Some months back one of our local theater groups sponsored a 10-minute play contest. I'd only ever written one play, and that was years ago, but I thought -- well, this could be fun! -- and so I created what I thought at the time was an amusing mini-masterpiece and submitted it.
In all, 54 plays were submitted, and about two weeks ago the two winners were announced, along with the 14 plays in total that would be performed. I was saddened, of course, to learn that my play was not one of the chosen ones, but, as part of the stable of local actors I would at least have the fun of acting in one of the chosen plays.
All of which is a lead-in to say that last night saw the gathering of playwrights,directors, and actors in preparation for the coming readings, which will happen the weekend of August 18. I was excited, but still a little skeptical; what would these plays be like? (Translate: what could possibly be better than mine?)
After all the introductions and applause and directions, the actors met with their directors and playwrights to discuss the upcoming performance and schedule rehearsals (these will just be readings, with scripts in hand, so there doesn't need to be a lot of preparation prior to performance). And our group was lucky; we had time for a first read-through of our play.
I had skimmed through it quickly at the beginning of the evening, so I knew pretty much what it involved. But after actually acting through it, I was just blown away. How brave the playwright had been! In the space of ten minutes he had managed to address the themes I hold most dear (compassion, separation, assumptions, hope... and more) with a timely subject and two almost irresistible characters. I felt so touched and honored by the role I was to play -- and, at the same time, I found I was almost embarrassingly conscious of how shallow my own play seemed in comparison.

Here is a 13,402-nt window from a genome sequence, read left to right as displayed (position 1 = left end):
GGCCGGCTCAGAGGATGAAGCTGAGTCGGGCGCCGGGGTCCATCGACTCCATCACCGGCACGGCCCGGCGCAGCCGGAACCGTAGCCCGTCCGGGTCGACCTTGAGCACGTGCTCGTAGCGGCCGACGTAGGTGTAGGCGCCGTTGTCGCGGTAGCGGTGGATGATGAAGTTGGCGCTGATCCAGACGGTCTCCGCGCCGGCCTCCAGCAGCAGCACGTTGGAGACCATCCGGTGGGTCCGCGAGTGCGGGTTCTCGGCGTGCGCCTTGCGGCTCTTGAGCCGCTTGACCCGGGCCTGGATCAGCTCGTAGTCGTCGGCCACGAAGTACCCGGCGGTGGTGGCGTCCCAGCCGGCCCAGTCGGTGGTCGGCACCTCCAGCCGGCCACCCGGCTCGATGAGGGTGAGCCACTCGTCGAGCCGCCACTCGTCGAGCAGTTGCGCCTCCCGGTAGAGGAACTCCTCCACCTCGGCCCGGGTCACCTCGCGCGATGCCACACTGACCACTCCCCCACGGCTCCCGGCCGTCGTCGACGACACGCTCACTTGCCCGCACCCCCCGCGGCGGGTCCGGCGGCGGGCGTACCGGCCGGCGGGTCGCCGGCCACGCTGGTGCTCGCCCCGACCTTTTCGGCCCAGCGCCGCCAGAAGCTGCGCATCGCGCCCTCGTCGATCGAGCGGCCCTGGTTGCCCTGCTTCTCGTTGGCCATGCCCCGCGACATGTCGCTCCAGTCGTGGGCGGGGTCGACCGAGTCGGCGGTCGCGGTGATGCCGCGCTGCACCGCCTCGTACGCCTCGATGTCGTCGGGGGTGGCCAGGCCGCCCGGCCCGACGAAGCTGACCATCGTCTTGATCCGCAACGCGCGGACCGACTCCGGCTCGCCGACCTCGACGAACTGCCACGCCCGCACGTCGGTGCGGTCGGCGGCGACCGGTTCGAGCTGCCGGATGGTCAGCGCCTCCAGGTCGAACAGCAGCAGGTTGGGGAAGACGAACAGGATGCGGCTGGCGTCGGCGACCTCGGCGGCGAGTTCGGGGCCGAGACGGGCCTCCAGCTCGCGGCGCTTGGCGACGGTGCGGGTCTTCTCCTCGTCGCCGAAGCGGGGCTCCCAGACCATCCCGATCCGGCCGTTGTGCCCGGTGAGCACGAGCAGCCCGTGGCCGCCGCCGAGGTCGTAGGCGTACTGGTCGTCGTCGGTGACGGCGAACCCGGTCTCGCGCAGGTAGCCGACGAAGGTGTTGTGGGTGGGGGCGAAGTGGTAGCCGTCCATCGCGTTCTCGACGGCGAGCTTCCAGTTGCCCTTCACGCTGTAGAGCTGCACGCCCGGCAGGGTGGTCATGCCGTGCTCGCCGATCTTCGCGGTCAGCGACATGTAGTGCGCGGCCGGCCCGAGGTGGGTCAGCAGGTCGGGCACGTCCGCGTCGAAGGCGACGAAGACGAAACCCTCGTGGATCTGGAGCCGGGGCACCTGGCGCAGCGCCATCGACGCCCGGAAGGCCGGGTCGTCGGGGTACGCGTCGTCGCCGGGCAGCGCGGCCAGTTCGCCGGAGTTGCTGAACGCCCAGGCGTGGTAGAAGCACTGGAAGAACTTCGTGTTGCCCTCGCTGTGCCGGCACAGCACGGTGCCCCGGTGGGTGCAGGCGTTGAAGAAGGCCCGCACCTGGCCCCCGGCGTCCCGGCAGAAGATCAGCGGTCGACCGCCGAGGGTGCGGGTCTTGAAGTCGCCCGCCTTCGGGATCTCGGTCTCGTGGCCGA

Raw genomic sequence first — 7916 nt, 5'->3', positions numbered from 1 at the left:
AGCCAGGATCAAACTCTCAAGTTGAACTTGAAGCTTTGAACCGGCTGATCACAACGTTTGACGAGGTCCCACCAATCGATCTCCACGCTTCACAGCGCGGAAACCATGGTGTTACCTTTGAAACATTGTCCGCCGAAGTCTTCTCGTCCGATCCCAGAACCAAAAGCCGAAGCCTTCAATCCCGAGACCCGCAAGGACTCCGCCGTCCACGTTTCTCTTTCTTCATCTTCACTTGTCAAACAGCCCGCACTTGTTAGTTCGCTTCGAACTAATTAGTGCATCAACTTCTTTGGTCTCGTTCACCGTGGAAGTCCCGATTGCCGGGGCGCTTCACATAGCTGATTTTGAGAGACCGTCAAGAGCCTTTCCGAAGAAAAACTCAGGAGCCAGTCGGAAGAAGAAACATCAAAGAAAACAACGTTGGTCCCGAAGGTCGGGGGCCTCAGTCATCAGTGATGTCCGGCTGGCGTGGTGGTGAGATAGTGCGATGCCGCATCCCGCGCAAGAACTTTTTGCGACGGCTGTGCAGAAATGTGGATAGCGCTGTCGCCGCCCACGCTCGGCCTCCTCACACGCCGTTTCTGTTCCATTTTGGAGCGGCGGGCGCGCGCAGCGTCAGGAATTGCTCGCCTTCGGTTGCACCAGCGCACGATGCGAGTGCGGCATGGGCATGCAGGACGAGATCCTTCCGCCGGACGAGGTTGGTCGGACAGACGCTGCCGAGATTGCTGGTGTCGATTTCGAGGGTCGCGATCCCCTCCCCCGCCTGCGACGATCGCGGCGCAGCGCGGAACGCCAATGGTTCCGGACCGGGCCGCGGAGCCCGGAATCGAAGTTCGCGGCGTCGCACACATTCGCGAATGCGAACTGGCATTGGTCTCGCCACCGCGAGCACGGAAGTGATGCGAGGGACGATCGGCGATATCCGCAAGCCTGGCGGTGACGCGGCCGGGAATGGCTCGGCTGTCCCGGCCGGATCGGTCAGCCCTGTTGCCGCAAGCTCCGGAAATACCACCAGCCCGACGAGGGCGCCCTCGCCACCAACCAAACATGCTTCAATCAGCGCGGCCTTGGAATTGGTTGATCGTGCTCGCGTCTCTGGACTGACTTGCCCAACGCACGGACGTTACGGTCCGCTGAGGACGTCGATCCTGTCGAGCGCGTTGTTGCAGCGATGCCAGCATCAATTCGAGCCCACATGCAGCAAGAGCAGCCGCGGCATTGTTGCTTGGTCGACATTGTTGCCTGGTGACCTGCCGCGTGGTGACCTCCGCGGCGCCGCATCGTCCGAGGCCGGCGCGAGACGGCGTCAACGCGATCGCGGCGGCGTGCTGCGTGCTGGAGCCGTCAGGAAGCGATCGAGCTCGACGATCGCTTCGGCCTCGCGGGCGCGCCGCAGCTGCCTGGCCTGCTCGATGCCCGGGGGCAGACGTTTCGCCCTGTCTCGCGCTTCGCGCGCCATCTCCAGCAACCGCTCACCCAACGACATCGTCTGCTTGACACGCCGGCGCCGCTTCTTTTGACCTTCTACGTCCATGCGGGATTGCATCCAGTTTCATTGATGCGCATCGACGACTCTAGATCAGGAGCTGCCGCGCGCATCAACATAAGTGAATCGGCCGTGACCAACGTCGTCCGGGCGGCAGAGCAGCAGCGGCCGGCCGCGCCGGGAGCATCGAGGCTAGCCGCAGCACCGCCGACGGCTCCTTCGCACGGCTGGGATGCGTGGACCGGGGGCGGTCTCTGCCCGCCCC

And so, this morning, when I read the following quote from Alan Jones in Soul Making, it resonated deeply:
"We need to be able to see, at one and the same time, the glory to which we are called and the distance we have fallen from that glory. It is the task of the artist to help us develop that double vision. The greatest of them are able to help us see the glory in life without sentimentalizing or trivializing it. They also enable us to see the suffering and horror of life without pushing us into despair."
This was the gift our author, George Shannon, brought to the play: a willingness to bare his soul in a way that both exposed us to the sadness of life and brought us hope. And, yes, I sometimes do that here. But participating in George's play helped me better understand the glory to which I am called, and the distance I have fallen. If I really want to produce fine work, I need to follow George's example and dance a lot closer to the core. Pat answers and trivialities will not touch into the heart of the work we are all about for our time on the planet.
It was a humbling and inspiring moment, and I'm looking forward to exploring my character further: with luck, I may be able to do justice to the breadth of her emotions and experience.
PS: About this picture: it was taken in a nursing home, many years ago; I suspect this sweet, sweet man has long since passed away. But there is something in his face that reminds me of the other character in George's play and so I post it here. It also helps me understand that even when my writing -- so often dominated by my left brain, which tends to be reluctant to step into the abyss -- dances on the surface, my camera -- always a pretty direct link to my right brain -- has a way of conveying the deeper impact of existence, the glory, and the falling. I confess I find that reassuring.